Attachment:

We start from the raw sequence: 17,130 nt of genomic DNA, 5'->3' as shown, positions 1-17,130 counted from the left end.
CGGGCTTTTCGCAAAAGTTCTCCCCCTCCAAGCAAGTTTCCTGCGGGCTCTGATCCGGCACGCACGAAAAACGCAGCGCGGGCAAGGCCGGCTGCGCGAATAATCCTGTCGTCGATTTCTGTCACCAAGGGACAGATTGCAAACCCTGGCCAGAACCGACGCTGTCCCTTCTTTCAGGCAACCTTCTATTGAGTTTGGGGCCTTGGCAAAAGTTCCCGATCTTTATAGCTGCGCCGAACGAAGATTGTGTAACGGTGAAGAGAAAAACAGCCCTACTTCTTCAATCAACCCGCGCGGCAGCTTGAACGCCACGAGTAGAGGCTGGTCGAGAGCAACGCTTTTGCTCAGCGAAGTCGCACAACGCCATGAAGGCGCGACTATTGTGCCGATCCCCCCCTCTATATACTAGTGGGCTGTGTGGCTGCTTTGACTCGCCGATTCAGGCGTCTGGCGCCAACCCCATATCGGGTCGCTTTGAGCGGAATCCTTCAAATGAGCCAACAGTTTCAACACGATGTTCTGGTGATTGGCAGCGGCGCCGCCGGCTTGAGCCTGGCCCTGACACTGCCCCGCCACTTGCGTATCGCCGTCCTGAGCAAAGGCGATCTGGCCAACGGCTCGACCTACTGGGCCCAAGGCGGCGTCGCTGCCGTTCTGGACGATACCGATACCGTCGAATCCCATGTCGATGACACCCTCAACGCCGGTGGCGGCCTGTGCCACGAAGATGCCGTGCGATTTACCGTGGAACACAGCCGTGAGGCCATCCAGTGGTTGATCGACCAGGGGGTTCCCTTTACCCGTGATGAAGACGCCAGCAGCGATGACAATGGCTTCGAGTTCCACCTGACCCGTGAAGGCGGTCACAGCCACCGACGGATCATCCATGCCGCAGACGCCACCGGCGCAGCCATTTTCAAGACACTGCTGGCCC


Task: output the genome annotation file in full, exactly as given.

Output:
We start from the raw sequence: 17,130 nt of genomic DNA, 5'->3' as shown, positions 1-17,130 counted from the left end.
CGGGCTTTTCGCAAAAGTTCTCCCCCTCCAAGCAAGTTTCCTGCGGGCTCTGATCCGGCACGCACGAAAAACGCAGCGCGGGCAAGGCCGGCTGCGCGAATAATCCTGTCGTCGATTTCTGTCACCAAGGGACAGATTGCAAACCCTGGCCAGAACCGACGCTGTCCCTTCTTTCAGGCAACCTTCTATTGAGTTTGGGGCCTTGGCAAAAGTTCCCGATCTTTATAGCTGCGCCGAACGAAGATTGTGTAACGGTGAAGAGAAAAACAGCCCTACTTCTTCAATCAACCCGCGCGGCAGCTTGAACGCCACGAGTAGAGGCTGGTCGAGAGCAACGCTTTTGCTCAGCGAAGTCGCACAACGCCATGAAGGCGCGACTATTGTGCCGATCCCCCCCTCTATATACTAGTGGGCTGTGTGGCTGCTTTGACTCGCCGATTCAGGCGTCTGGCGCCAACCCCATATCGGGTCGCTTTGAGCGGAATCCTTCAAATGAGCCAACAGTTTCAACACGATGTTCTGGTGATTGGCAGCGGCGCCGCCGGCTTGAGCCTGGCCCTGACACTGCCCCGCCACTTGCGTATCGCCGTCCTGAGCAAAGGCGATCTGGCCAACGGCTCGACCTACTGGGCCCAAGGCGGCGTCGCTGCCGTTCTGGACGATACCGATACCGTCGAATCCCATGTCGATGACACCCTCAACGCCGGTGGCGGCCTGTGCCACGAAGATGCCGTGCGATTTACCGTGGAACACAGCCGTGAGGCCATCCAGTGGTTGATCGACCAGGGGGTTCCCTTTACCCGTGATGAAGACGCCAGCAGCGATGACAATGGCTTCGAGTTCCACCTGACCCGTGAAGGCGGTCACAGCCACCGACGGATCATCCATGCCGCAGACGCCACCGGCGCAGCCATTTTCAAGACACTGCTGGCCC